"Hopefully I’m gonna come back with a bang and let everyone know that
even though I’ve been out for a little bit of time, I’ve been working
hard on my game and I’m gonna get back up there.” - Terry Etim
That’s the nature of the fight game, especially in the fast-paced world of the UFC, which has put on 37 events since Etim last set foot in the Octagon. That’s enough time to see the heavyweight and light heavyweight titles change hands, for the WEC to import their lightweights, featherweights, and bantamweights into the UFC, and for legends such as Randy Couture, Mirko Cro Cop, and BJ Penn to announce their retirements.
That’s a long time.
“Obviously, fighting is my life, so having such a long time off has been very hard for me,” said Etim. “I’m just really glad to be back and I’m really excited for it.”
Etim returns to active duty this Saturday in Birmingham with a main card bout against Hawaii’s Edward Faaloloto. It’s his first bout since seeing a four fight winning streak snapped at UFC 112 by Rafael dos Anjos, and then being sidelined with various injuries since then. Losing to the Brazilian via second round submission and then seeing his career get put on hold following the bout was a momentum killer of epic proportions, but the 25-year old is looking at the positive side of things leading up to his comeback fight.
“Even though I’ve been away, as soon as my injuries healed themselves up, I’ve been training, and hopefully I’m gonna come back with a bang and let everyone know that even though I’ve been out for a little bit of time, I’ve been working hard on my game and I’m gonna get back up there,” said Etim, who looked to be ready to step into the rarefied air occupied by British stars Michael Bisping, Dan Hardy, and Ross Pearson before his layoff. And having to sit on a loss for that long made it even worse.
“I think that was one of the hardest things as well,” he said. “Before the dos Anjos fight, I was coming off four wins, so if I would have gotten injured then, it wouldn’t have been so bad because obviously you’re coming off wins.”
He pauses, referring back to the dos Anjos fight, which accounted for only his third loss in 17 pro fights, and first since a May 2008 decision loss to Rich Clementi.
“I think I’m the worst loser in the world,” said Etim. “I hate losing more than anything else. I hate it. Obviously after that loss, the only thing I wanted to do was redeem myself and get back in winning ways and show all the fans what I’m about, so being injured and not being able to do it was so frustrating.”
So what happened that night against dos Anjos in Abu Dhabi, where Etim didn’t look anything like the lanky force of nature that impressively defeated Sam Stout, Brian Cobb, Justin Buchholz, and Shannon Gugerty in succession?
“You know what, to be honest, I’m not gonna take anything away from dos Anjos, and I’m not gonna make any excuses,” said Etim. “I think you get some fighters and they say this or that wasn’t right and why things didn’t happen, and I just say it was dos Anjos’ night. I take nothing away from him.”
Scheduled to return four months later for an intriguing UFC 118 bout against Joe Lauzon, Etim withdrew due to injury, and there has been little light for the Liverpudlian until he was given the green light to train and fight again. Now he gets Faaloloto, and he gets him in his home country no less, an added bonus.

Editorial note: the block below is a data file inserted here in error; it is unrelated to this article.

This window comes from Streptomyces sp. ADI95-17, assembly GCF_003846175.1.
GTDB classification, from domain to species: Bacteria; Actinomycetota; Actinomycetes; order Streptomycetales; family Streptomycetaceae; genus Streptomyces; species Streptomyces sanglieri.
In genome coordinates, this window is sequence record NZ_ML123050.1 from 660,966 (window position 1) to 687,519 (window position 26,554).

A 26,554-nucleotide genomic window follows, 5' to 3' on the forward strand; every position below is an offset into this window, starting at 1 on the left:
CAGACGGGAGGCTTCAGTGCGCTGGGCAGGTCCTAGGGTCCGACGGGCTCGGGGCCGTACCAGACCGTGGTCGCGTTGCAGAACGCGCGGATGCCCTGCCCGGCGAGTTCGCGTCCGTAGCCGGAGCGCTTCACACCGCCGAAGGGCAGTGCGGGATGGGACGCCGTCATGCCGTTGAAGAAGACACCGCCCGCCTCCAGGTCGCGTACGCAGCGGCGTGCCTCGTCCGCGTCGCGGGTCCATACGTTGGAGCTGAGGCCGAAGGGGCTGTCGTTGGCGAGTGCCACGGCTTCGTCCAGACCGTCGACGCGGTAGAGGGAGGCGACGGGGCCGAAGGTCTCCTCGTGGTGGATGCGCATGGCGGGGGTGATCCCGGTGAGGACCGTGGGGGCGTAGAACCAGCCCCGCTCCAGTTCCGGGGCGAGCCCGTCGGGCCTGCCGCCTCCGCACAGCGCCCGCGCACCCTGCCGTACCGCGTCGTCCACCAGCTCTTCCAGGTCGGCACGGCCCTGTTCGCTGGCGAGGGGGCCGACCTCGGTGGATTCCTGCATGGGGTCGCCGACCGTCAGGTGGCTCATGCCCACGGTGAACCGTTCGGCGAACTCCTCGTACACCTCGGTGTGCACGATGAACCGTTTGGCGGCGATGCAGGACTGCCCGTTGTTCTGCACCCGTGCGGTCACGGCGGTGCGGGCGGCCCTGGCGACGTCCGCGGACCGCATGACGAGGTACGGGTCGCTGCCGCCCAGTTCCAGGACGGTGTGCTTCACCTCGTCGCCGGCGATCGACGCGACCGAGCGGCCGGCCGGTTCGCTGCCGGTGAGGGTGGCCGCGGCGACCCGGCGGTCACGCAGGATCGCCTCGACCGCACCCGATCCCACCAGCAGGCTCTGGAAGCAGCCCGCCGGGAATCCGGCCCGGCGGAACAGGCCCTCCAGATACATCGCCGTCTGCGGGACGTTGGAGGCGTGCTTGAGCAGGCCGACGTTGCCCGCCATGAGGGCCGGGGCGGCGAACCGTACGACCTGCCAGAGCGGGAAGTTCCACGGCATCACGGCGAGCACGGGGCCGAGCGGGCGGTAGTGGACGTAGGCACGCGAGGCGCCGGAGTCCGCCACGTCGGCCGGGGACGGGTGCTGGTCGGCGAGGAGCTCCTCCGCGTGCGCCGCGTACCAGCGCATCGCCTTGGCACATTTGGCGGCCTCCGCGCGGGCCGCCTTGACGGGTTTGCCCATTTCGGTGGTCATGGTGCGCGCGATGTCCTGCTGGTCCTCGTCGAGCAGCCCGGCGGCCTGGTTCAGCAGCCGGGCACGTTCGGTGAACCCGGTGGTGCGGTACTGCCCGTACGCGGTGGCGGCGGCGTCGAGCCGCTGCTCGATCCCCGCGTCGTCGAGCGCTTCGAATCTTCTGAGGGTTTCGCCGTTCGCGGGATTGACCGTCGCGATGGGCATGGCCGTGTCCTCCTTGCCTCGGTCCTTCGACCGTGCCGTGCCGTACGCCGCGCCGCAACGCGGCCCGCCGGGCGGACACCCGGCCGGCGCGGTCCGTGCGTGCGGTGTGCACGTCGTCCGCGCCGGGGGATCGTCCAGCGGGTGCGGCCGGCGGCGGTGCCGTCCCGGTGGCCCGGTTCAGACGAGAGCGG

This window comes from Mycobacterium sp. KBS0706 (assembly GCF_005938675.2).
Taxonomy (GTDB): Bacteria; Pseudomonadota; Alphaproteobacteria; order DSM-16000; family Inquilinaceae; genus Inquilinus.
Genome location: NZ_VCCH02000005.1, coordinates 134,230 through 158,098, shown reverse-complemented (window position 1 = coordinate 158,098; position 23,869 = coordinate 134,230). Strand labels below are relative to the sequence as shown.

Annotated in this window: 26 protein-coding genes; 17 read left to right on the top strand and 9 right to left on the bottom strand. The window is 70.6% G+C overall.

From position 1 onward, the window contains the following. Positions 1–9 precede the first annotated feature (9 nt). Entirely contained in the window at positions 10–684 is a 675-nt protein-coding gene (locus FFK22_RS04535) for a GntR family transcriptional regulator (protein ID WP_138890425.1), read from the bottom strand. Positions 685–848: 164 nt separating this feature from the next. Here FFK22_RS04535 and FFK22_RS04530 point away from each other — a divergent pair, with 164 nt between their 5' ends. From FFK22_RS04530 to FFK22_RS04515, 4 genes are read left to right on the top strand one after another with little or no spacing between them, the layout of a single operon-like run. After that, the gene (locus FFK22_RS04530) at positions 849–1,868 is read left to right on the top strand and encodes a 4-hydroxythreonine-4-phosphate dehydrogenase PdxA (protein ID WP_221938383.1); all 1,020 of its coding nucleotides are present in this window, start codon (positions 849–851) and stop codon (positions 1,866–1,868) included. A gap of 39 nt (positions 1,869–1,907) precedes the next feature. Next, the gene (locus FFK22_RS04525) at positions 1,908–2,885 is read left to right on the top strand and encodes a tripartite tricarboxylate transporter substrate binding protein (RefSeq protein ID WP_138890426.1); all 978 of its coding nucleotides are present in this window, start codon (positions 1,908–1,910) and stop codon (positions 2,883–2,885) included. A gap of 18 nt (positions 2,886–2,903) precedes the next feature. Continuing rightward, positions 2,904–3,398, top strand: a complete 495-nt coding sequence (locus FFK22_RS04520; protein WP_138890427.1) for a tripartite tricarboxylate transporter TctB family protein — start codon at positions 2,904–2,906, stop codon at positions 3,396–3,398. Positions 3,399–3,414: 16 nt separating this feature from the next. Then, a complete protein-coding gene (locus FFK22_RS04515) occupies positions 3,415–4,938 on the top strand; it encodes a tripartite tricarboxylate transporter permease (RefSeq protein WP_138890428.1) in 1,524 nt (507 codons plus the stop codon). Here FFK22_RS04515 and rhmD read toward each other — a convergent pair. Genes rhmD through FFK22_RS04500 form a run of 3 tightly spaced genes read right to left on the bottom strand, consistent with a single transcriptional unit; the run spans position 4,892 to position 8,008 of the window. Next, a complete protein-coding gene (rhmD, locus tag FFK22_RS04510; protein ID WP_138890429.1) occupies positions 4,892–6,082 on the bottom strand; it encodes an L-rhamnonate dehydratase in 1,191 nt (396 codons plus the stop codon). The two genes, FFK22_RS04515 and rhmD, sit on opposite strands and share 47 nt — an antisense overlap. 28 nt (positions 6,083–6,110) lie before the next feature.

“It’s perfect,” said Etim of fighting on British shores. “It’s always great to fight in front of your hometown, so after being out for so long and then getting to fight in front of them, it’s gonna be great. The support’s always there and I’m really looking forward to it.”
Rightfully the favorite against the hard-hitting Faaloloto, who lost his lone UFC fight thus far via TKO to Michael Johnson in June, Etim is returning to a division whose landscape has changed considerably since his last bout. Frankie Edgar, who won the 155-pound title on the same card where Etim lost to dos Anjos, is still the king, but WEC imports Donald Cerrone, Ben Henderson, and Anthony Pettis are now making plenty of noise in the division, while veterans Clay Guida, Gray Maynard, and Jim Miller also hold places in the lightweight pecking order. But instead of wondering what he just stepped back into, Etim is pleased with the developments of the last 19 months.
“I actually think it’s good,” he said. “It’s made the division a lot deeper, and I think there’s a few exciting guys that have crossed over from the WEC, so I think it’s gonna make for a lot more interesting matchups. Everyone’s fighting to get to the top and fighting for their place in the UFC, and it’s absolutely stacked.”
And Etim is under no illusions about his status in the division. He knows that he is basically starting from scratch again. But then again, given his talent and attitude, a few wins and he may be knocking on the same door he was in April of 2010.
“Hopefully I’m gonna come back with a bang and I want to get back up there as soon as possible,” he said. “I don’t mind who the UFC puts in front of me, I just want to fight the best guys up there and get back to where I was before the dos Anjos loss. I think I was building a bit of momentum, winning four in a row, so I don’t think it’s gonna be a problem getting back up there.”
It all starts again on Saturday night.
“On the night, I want people who are watching the card to remember my fight,” said Etim. “It’s gonna finish in a spectacular way, and whether it be a head kick knockout, a jumping knee knockout, or a nice submission, I want to give the fans something to remember. November 5th, it’s gonna be fireworks.”